Jessica Rene Tata, a U.S. citizen wanted for her alleged role in a Houston day care fire, has yet to be added to the INTERPOL Red Notice fugitive list, despite media reports to the contrary. Tata has allegedly fled the United States and is thought to be in Nigeria. As of this afternoon, INTERPOL has still not published a Red Notice for Tata.
On February 24, a fire in a Houston day care owned and operated by Tata, claimed the lives of four children and left three survivors. Allegedly, Tata was not on the premises when the fire began.
The issue arises whether the Houston District Attorney’s Office has over-charged the case. Tata was originally charged with reckless injury to a child on Monday, February 28 and an arrest warrant was issued. The following day, Tata was additionally charged with six counts of reckless injury to a child and three counts of abandoning a child under the age of 15. On Wednesday, the Southern District of Texas charged Tata with unlawful flight to avoid prosecution. Last Thursday, a grand jury indicted Tata on four counts of manslaughter. The charges against Tata have now risen to 15 counts.
It seems the Houston DA’s office is scrambling to bring charges against Tata, first for her arrest, and subsequently thereafter. Significantly, the original charges against Tata are not extraditable offenses under the U.S. and Nigerian extradition treaty, which most likely explains the grand jury indictment for manslaughter. Manslaughter is an extraditable offense under the treaty, but why did it take the Houston DA’s office three different sets of charges to eventually charge Tata with an extraditable offense? Moreover, only when the U.S. and Nigerian extradition treaty and extraditable offenses were brought to the attention of the Houston DA’s office by multiple outside sources, did the manslaughter charges arise. It appears Tata has been indicted with manslaughter for extradition purposes, not because the Houston DA’s office believes manslaughter is the proper charge in the case.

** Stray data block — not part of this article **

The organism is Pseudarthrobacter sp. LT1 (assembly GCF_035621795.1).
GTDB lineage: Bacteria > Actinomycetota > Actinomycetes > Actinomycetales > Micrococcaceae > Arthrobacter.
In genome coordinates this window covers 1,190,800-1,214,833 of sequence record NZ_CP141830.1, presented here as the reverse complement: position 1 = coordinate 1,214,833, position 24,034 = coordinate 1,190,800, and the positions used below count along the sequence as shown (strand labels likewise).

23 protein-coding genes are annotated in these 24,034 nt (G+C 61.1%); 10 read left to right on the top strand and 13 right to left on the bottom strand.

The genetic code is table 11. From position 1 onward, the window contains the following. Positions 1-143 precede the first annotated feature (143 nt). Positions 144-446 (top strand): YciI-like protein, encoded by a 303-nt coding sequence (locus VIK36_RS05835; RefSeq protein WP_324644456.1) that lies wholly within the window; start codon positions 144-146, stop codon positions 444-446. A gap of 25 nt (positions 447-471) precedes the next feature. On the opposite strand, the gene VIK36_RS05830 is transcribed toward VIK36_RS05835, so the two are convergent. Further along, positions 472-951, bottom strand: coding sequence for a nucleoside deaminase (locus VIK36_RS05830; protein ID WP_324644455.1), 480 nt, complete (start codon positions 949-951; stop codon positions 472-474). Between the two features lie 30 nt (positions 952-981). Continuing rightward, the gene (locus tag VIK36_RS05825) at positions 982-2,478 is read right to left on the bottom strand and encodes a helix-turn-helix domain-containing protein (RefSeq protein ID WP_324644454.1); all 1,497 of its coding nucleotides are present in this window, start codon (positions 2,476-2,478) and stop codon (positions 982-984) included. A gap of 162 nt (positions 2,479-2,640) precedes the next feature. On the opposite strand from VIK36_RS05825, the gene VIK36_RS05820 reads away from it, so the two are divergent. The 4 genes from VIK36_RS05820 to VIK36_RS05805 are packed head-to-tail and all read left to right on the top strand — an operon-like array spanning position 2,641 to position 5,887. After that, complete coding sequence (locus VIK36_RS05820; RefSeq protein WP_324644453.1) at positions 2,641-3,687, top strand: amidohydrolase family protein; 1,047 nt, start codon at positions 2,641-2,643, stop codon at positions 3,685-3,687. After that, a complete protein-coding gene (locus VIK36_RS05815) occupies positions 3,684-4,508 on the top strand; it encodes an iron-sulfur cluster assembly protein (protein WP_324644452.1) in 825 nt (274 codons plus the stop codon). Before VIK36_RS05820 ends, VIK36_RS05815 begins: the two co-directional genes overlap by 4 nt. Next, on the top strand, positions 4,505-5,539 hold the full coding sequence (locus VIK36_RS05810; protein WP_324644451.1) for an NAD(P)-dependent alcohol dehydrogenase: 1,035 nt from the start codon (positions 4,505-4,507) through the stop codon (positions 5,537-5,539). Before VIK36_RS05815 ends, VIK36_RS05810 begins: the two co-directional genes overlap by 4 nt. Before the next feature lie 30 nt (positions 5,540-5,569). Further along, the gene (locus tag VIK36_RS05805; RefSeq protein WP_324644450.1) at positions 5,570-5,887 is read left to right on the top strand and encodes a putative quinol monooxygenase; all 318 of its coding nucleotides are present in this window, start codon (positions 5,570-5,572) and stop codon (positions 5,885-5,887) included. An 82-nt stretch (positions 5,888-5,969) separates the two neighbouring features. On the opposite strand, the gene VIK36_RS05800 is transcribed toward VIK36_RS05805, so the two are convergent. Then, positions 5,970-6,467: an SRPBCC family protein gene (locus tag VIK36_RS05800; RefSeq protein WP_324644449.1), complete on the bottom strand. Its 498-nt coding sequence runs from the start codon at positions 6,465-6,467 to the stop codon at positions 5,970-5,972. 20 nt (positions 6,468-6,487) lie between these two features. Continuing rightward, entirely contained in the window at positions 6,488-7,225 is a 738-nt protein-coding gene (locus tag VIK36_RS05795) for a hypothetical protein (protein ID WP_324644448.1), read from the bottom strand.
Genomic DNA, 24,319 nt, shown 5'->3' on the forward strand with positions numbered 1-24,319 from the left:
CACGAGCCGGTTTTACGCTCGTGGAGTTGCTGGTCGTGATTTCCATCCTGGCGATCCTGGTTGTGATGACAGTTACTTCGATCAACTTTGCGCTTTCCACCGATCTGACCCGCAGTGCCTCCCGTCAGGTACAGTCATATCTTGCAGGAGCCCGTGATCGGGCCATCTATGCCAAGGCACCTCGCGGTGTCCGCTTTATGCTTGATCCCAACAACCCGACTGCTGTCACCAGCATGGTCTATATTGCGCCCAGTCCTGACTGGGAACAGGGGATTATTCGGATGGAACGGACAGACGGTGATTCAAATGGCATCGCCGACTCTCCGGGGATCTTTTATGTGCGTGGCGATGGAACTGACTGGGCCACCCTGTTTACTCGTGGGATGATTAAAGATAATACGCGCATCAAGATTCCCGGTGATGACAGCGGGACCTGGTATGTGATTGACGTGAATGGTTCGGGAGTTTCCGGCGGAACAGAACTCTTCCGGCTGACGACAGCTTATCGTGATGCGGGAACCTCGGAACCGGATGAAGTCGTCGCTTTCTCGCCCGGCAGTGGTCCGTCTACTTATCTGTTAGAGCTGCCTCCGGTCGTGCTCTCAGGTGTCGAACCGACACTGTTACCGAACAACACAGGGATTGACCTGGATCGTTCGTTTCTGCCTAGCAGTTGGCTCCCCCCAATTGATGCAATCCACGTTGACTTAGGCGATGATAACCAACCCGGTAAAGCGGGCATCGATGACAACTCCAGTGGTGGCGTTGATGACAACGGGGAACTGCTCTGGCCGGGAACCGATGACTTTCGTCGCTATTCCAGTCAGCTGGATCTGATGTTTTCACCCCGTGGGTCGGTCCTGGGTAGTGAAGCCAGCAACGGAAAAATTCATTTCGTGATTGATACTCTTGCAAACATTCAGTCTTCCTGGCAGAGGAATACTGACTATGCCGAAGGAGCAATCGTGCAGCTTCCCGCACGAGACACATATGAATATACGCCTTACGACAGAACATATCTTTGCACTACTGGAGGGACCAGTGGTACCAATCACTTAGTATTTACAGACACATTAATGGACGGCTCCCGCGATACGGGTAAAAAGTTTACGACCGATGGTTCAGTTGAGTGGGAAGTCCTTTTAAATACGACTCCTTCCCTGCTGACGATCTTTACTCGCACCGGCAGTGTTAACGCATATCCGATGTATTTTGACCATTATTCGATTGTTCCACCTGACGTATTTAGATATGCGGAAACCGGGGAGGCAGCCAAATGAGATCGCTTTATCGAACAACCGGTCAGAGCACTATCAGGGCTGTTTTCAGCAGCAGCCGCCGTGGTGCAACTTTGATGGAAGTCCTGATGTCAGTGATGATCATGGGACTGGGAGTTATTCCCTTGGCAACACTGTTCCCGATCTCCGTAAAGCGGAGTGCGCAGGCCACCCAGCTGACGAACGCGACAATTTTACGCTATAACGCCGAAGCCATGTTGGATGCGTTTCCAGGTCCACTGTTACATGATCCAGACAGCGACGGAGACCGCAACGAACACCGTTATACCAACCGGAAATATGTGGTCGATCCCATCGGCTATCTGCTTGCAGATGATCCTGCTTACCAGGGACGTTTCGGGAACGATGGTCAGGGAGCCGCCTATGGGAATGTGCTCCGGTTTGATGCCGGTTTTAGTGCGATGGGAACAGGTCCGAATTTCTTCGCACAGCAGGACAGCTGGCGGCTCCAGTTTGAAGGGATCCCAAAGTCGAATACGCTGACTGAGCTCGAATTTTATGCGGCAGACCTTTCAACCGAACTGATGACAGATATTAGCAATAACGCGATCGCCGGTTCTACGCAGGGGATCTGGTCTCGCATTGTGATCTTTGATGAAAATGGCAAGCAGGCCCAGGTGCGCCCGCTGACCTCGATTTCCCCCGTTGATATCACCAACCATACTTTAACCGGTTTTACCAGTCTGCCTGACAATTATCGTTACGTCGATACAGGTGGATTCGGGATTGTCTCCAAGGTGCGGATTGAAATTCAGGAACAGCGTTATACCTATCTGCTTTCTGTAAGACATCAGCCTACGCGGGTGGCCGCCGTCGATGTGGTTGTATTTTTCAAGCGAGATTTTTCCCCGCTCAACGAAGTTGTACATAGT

The Houston DA’s office needs to realize international extradition proceedings will most likely take time. If Tata agrees to extradition, she may be back in the U.S. within a month or so. However, if she fights the extradition request, she will be entitled to a hearing in Nigeria that will require the U.S. government to show probable cause for the charges underlying her extradition. This could be a serious issue for the Houston DA’s office due to the problems discussed above.
In addition to the onslaught of charges, the U.S. Marshals Service added Tata to the list of 15 Most Wanted last Friday. The U.S. Marshals have identified Tata as “armed and dangerous,” but on what grounds? Nothing in the case indicates Tata is in fact armed and dangerous. This designation has serious implications for Tata. For example, law enforcement authorities may exceed what is necessary for her arrest if they believe she is armed and dangerous.
The allegations against Tata are indeed serious. However, state and federal law enforcement authorities have to play by the rules and follow state and international extradition laws. Over-charging an individual and manipulating the system compromises the integrity of the entire U.S. judicial process, and law enforcement authorities need to keep that in mind.
Douglas McNabb and other members of the firm practice and write extensively on matters involving Federal Criminal Defense, INTERPOL Red Notice Removal, International Extradition and OFAC SDN List Removal.
The author of this blog is Douglas McNabb. Please feel free to contact him directly at firstname.lastname@example.org or at one of the offices listed above.